Some areas are more prone than others. A guy I know here in town was hiking in a high elevation area of Colorado during a light drizzle. There was no sign of any electrical activity until the bolt that hit his party. They were traveling in two small groups separated by a small distance. The forward group was struck. No one was killed, but it ended the trip as they needed to get some to medical attention. One did not recover from paralysis for several hours.

I had heard (from electrical engineers I previously worked with) that the protective zone from a nearby tall object extends away from it in a curved arc, rather than a straight line. The curve starts at the top, amd descends down and away. This means the "protective" zone is not as large as one would think.

A couple of years ago I was walking through the old trees of Joyce Kilmer memorial forest in NC, where the Tulip Poplars are on the order of 400 years old. They are large trees. What impressed me was that a Hemlock tree that was somewhat shorter than the crown of a large Poplar next to it (and almost directly over it) had been struck by lightning, while the Poplar showed no signs of damage. Lightning does not always strike the high point.

6:41 a.m. on September 12, 2006 (EDT)
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Being a backpacker living in the Southeast, I often get the opportunity to go on camping trips where severe thunderstorms are a daily routine.

I have to just ignore the storms.

The probability of getting struck by lightning is fairly low ( I keep telling myself).

I will take precautions when I can. I often get off the ground by getting into a hammock with a tarp hung up above me to stay dry.

If I'm out bushwacking and don't have my hammock or a fly with me, I will continue on my way to camp and not worry about getting struck...doesn't do much good to worry about it.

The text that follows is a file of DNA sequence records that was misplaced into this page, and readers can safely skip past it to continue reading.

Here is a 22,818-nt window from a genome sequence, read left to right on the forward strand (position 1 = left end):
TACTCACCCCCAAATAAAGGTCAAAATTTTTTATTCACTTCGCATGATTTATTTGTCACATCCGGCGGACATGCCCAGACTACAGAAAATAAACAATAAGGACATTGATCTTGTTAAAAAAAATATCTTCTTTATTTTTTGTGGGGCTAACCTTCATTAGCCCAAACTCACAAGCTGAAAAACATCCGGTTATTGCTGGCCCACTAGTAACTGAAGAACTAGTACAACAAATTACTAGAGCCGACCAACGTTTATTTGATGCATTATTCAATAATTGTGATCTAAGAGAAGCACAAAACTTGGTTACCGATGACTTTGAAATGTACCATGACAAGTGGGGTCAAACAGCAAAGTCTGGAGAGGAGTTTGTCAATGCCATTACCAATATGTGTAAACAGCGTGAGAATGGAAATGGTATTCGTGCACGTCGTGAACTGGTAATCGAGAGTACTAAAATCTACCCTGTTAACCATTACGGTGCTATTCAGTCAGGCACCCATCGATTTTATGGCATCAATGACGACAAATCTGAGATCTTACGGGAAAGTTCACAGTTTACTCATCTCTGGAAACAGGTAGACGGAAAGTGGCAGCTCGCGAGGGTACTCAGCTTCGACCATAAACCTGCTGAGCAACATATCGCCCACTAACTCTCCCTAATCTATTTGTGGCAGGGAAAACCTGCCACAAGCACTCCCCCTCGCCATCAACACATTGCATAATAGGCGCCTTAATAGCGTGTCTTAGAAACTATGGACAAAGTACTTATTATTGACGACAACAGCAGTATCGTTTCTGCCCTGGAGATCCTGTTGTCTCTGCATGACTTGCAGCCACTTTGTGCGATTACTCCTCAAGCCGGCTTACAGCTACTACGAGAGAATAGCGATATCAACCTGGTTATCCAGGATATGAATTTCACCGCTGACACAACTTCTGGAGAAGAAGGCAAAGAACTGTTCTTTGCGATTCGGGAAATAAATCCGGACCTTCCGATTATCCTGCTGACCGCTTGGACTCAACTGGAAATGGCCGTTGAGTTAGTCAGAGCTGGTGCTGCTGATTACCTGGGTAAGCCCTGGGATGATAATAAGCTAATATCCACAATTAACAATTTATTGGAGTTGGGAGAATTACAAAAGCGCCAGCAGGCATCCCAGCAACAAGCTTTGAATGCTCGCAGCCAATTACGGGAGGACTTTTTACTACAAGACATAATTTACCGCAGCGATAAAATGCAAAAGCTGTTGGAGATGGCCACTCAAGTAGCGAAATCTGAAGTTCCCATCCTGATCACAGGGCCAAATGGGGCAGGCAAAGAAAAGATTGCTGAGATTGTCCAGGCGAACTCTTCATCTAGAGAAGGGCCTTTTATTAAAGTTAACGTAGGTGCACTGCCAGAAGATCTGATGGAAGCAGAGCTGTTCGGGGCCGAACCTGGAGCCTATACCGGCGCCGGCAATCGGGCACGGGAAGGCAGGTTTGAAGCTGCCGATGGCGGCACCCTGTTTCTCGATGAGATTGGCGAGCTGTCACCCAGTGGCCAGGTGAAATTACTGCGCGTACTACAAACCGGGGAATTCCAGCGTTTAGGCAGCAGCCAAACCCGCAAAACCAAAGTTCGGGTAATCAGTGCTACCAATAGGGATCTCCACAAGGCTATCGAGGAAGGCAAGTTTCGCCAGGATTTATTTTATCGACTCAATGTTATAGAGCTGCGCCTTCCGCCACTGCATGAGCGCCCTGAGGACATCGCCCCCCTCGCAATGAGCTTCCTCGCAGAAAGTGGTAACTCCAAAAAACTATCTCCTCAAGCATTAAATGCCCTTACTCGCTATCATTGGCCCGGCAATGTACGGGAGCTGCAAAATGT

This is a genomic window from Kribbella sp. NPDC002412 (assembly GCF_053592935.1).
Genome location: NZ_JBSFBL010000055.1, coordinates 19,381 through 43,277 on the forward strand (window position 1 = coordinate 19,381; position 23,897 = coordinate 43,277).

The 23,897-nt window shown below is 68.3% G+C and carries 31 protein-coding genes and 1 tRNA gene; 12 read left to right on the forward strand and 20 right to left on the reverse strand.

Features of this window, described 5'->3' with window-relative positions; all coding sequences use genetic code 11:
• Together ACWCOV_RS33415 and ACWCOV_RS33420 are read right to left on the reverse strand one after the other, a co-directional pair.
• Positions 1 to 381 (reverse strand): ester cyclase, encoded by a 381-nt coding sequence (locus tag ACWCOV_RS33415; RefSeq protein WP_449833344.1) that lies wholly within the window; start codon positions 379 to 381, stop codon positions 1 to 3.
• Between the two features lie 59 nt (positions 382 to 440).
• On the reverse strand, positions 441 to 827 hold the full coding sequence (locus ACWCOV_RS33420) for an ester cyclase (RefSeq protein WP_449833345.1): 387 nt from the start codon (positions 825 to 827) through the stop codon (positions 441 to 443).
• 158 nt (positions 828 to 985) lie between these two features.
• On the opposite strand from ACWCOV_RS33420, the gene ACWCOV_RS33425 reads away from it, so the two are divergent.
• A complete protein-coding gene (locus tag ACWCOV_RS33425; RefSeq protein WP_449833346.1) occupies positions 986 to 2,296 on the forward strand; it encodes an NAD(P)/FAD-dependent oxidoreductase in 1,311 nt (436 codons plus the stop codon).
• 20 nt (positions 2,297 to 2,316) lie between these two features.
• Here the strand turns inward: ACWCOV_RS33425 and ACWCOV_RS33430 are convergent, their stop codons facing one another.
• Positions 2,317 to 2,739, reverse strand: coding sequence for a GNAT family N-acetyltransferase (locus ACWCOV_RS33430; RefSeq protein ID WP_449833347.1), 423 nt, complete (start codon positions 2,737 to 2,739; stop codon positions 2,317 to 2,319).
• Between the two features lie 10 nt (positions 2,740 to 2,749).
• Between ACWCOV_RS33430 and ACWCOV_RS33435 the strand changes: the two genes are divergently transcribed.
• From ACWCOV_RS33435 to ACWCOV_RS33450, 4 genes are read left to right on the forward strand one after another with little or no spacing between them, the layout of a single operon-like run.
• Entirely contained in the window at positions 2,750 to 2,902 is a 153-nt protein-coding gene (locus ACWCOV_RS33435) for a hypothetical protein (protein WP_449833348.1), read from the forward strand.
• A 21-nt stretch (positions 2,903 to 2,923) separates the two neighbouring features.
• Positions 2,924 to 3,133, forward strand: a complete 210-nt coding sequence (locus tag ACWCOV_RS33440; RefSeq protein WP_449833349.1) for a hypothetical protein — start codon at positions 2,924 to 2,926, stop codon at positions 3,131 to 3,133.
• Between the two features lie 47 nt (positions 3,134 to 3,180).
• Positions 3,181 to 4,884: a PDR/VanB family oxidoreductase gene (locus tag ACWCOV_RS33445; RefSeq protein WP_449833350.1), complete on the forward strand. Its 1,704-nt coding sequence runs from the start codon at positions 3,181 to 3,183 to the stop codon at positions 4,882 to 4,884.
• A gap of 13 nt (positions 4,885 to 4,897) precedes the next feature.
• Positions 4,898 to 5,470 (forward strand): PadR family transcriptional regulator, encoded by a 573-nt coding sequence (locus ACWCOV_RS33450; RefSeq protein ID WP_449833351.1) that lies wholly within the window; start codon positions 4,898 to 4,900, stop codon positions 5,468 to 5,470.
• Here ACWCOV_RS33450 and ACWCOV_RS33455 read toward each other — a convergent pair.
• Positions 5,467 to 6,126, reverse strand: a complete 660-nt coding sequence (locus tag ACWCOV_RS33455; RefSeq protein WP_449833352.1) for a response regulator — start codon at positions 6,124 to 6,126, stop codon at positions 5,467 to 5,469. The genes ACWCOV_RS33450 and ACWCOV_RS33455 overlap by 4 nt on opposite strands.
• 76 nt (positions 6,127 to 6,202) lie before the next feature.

If a lighting storm comes at night, I'm just glad to be dry in the tent, and just wait for the storm to pass over.

Ear plugs help quite a bit.

7:19 a.m. on September 12, 2006 (EDT)
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But current will travel through wet nylon cords. A wet cord offers a lot less resistance to current than air.

The chance of being struck is small, but I still dislike lightning more than anything else in the backcountry. I have had my share of counting time between flash and boom while camped on a ridge, or with lightning coming down while in a canoe (aluminum) on the water. The wake you make with a canoe is pretty impressive when motivated by lightning.

11:23 a.m. on September 12, 2006 (EDT)
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so ED your saying that as long as the tent is not set up in a bad spot (i.e. on a ridge or in the middle of a large clearing) then just stay in the tent and wait out the storm. After noon thunderstorms are not all that uncommon here during the fall. Lately it seems that at least one or 2 times a week we get a thunderstorm and hail.

11:53 a.m. on September 12, 2006 (EDT)
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Yep, that's what I do. What other choice does one have when in the woods? I head for the trees.

I wait out daytime storms in my hammock under a tarp and try to sleep thru them at night in my tent.

Hail would be a different story. If Hail was coming down, I'd be praying my tarp or tent rainfly didn't end up with multiple holes.

4:33 p.m. on September 12, 2006 (EDT)
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But, Ed, have you ever camped out in a tornado? Barb and I did .... once! That was in Mississippi, near a lake just off the Natchez Trace. We knew it was storming heavily, and the wind was blowing, rain, hail, all that stuff, branches and leaves flying through the air, people at the neighboring campsites packing hurriedly and fleeing. Next day when we got home, there was a photo in the paper that some brave soul had taken while standing out on the shore of the lake of the funnel cloud draining the lake (wonder if his name was Moses?). Anyway, that was a scare, realizing that the photo and lake were within a quarter mile of our tent. Hopefully, never again!